• Nissilä, Laura (Helsingin yliopisto, 2017)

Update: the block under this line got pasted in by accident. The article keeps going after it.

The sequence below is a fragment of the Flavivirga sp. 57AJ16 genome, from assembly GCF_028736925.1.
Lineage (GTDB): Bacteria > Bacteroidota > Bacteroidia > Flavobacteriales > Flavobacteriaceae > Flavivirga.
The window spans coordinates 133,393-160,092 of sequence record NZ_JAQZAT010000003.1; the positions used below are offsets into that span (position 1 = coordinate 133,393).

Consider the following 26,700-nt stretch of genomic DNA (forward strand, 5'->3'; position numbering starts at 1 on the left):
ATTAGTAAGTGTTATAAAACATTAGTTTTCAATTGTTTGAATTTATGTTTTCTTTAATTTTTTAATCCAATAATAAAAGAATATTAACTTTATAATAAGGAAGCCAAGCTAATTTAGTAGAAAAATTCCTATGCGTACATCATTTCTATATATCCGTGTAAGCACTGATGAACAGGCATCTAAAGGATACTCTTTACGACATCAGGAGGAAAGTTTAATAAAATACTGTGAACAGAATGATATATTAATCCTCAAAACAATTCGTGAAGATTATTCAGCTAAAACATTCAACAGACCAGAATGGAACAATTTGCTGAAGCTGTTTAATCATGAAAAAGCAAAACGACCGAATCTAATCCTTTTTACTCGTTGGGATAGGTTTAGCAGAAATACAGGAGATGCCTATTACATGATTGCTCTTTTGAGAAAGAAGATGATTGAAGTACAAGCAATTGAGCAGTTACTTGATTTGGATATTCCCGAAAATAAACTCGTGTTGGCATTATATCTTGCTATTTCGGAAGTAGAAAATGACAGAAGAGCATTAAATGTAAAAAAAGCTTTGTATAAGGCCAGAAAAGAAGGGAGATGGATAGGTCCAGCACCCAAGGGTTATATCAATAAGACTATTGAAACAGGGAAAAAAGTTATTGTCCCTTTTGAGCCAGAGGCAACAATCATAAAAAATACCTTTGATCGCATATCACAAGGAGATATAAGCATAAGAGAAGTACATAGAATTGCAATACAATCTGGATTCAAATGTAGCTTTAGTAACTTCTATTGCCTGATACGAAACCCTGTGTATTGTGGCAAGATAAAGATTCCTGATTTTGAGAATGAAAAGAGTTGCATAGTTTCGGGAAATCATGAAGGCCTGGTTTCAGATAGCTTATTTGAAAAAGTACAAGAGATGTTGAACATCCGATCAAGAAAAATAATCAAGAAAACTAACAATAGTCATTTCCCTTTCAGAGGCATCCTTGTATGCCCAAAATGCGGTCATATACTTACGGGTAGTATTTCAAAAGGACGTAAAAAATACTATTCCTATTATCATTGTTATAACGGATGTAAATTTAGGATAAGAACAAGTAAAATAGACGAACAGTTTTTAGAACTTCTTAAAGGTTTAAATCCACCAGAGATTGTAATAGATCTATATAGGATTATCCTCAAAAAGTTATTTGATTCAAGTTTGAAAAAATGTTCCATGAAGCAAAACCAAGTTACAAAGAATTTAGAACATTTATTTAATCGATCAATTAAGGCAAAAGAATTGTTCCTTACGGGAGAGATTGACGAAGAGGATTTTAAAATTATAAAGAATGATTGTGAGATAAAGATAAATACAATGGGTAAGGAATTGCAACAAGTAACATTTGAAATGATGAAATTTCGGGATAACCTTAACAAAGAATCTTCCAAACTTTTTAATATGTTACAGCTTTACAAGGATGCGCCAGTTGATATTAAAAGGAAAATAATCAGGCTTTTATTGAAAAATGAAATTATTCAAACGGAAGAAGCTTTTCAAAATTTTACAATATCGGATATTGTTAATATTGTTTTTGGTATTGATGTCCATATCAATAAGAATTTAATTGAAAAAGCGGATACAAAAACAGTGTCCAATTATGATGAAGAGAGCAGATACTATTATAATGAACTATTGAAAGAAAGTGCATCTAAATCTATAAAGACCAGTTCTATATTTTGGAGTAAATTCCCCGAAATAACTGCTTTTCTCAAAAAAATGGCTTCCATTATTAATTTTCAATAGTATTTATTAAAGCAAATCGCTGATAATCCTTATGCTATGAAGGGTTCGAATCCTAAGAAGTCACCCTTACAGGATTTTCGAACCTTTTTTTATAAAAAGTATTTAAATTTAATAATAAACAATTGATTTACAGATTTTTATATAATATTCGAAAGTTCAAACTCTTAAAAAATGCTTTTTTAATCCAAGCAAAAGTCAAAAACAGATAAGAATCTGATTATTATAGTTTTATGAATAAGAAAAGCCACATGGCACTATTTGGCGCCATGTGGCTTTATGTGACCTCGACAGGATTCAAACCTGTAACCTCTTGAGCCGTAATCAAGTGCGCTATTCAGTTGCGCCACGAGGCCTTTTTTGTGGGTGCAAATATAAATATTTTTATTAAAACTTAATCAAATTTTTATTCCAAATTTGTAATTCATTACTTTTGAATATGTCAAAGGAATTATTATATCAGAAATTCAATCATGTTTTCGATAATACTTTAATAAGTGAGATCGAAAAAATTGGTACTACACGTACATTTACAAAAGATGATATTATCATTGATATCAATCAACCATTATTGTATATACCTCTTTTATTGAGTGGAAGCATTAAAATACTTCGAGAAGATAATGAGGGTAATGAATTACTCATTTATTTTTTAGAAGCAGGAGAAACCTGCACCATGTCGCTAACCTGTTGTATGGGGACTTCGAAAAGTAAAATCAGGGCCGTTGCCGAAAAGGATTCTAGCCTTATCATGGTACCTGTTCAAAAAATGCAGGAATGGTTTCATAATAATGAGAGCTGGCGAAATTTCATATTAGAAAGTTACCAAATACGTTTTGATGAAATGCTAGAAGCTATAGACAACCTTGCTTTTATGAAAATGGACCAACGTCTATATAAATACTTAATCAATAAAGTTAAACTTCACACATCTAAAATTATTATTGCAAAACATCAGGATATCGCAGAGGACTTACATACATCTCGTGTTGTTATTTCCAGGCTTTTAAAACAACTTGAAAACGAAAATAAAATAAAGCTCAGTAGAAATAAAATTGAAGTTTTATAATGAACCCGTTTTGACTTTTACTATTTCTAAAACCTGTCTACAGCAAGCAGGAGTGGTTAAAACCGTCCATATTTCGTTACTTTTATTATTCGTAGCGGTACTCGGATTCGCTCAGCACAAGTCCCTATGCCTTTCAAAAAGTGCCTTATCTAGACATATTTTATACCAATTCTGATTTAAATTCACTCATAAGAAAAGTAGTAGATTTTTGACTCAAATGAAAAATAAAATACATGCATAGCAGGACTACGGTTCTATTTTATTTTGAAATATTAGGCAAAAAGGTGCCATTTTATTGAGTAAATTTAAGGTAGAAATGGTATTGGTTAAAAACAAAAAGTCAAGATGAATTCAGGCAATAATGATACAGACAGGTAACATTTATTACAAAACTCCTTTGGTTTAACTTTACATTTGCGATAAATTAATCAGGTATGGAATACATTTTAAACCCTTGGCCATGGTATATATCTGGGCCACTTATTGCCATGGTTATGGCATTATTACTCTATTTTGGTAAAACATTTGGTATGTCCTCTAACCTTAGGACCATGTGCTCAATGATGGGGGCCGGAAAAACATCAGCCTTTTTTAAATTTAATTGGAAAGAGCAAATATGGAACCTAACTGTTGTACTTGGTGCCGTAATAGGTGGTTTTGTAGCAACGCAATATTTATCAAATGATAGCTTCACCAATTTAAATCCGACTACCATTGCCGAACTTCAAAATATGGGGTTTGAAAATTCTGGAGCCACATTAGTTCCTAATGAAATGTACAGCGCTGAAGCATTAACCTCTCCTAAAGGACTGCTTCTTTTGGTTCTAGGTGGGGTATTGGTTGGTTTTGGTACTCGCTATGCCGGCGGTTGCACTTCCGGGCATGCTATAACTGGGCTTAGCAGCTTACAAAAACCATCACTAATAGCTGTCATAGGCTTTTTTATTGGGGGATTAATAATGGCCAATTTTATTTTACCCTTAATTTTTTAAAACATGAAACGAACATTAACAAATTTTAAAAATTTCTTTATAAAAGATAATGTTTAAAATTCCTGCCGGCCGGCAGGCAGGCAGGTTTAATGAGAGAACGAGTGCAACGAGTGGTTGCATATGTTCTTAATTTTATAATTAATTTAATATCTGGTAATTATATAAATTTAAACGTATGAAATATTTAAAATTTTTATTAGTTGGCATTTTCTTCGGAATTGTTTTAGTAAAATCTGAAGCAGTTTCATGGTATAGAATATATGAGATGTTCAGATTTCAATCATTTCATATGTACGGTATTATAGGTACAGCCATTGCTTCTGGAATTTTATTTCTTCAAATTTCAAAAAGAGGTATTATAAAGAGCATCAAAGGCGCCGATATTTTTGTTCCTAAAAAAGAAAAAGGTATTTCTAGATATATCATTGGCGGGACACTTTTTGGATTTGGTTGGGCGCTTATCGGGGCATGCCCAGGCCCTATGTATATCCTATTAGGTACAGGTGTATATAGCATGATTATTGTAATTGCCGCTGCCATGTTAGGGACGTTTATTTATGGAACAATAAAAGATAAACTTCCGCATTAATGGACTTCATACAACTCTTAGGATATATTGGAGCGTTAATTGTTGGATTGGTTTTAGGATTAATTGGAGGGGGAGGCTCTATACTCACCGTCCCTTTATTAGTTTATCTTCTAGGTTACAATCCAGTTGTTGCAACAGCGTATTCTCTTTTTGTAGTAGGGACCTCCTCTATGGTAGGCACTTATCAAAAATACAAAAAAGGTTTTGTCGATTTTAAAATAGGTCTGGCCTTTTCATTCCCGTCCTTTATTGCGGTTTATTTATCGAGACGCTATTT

The aim of this study is to investigate the interrelations between students' academic emotions, cognitive attributional strategies and psychological flexibility. According to previous studies, cognitive attributional strategies are linked to learning related emotions and learning outcomes. However, it is still unclear how students' ability to deal with emotions influence the cognitive strategies they use in learning. Therefore, it is reasonable to attach psychological flexibility as a part of the study, and to explore, how these factors are interrelated with one another. Cognitive attributional strategies are suggested to have a mediating role in psychological flexibility-academic emotions association. The data was gathered with an online questionnaire in the Faculty of Humanities and Arts during November and December 2013, as a part of a research project at the Centre for Research and Development of Higher Education. The sample consisted of 231 students. The hypothesized model was tested using structural equation modeling (SEM). At first, the original models of psychological flexibility, cognitive attributional strategies and academic emotions were analyzed separately by confirmatory factor analysis in order to examine the factor structures more closely. Secondly, all the three models were placed into same path model to analyze the interrelations between these variables. Significant regressions between these constructs were found and the path model fitted the data fairly well. The results support the hypothesized claim that psychological flexibility predicts optimistic cognitive attributional strategies. In turn, students who are less psychologically flexible are more likely to use self-handicapping strategies. In the light of this study, it seems that optimistic strategy predicts pleasant studying-related emotions. Surprisingly regression between optimism and boredom was nonexistent. Optimism also predicted unpleasant emotions negatively. In contrary, self-handicapping predicted unpleasant academic emotions, shame, anxiety and boredom. It also predicted enjoyment negatively. Self-handicapping did not predict hope significantly. The results supported the claim that cognitive attributional strategies have a mediating role in psychological flexibility-academic emotions association. Students' emotional experiences should be considered in university context because they affect the students' learning process and general well-being. For example, open discussion about emotions with other students and teachers could help the individual to be more aware of their emotions, and thereby, learn to accept emotions as part of learning. Courses which concentrate on emotion regulation could be personally useful for graduate students who often experience high levels of stress and are at risk of burnout.